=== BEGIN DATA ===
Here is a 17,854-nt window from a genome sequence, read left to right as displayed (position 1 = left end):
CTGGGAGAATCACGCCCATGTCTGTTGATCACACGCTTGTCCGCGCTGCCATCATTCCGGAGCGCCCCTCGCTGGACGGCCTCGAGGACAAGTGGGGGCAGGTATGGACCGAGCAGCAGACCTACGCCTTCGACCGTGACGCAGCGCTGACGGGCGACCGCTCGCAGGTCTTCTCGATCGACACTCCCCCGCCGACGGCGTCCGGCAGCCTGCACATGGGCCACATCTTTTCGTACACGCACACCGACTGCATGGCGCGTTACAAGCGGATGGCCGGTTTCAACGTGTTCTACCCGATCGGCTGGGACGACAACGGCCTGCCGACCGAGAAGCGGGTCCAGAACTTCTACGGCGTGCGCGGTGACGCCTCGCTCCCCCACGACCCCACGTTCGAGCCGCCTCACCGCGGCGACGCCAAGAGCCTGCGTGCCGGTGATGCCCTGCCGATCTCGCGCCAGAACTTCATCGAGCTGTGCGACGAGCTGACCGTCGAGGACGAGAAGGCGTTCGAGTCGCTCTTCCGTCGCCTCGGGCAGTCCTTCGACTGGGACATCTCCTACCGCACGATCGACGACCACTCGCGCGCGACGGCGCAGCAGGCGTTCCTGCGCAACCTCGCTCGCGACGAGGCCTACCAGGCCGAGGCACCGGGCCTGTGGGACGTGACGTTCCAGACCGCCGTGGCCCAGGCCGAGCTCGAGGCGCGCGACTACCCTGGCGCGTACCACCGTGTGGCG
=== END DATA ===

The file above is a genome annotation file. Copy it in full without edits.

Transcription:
Here is a 17,854-nt window from a genome sequence, read left to right as displayed (position 1 = left end):
CTGGGAGAATCACGCCCATGTCTGTTGATCACACGCTTGTCCGCGCTGCCATCATTCCGGAGCGCCCCTCGCTGGACGGCCTCGAGGACAAGTGGGGGCAGGTATGGACCGAGCAGCAGACCTACGCCTTCGACCGTGACGCAGCGCTGACGGGCGACCGCTCGCAGGTCTTCTCGATCGACACTCCCCCGCCGACGGCGTCCGGCAGCCTGCACATGGGCCACATCTTTTCGTACACGCACACCGACTGCATGGCGCGTTACAAGCGGATGGCCGGTTTCAACGTGTTCTACCCGATCGGCTGGGACGACAACGGCCTGCCGACCGAGAAGCGGGTCCAGAACTTCTACGGCGTGCGCGGTGACGCCTCGCTCCCCCACGACCCCACGTTCGAGCCGCCTCACCGCGGCGACGCCAAGAGCCTGCGTGCCGGTGATGCCCTGCCGATCTCGCGCCAGAACTTCATCGAGCTGTGCGACGAGCTGACCGTCGAGGACGAGAAGGCGTTCGAGTCGCTCTTCCGTCGCCTCGGGCAGTCCTTCGACTGGGACATCTCCTACCGCACGATCGACGACCACTCGCGCGCGACGGCGCAGCAGGCGTTCCTGCGCAACCTCGCTCGCGACGAGGCCTACCAGGCCGAGGCACCGGGCCTGTGGGACGTGACGTTCCAGACCGCCGTGGCCCAGGCCGAGCTCGAGGCGCGCGACTACCCTGGCGCGTACCACCGTGTGGCG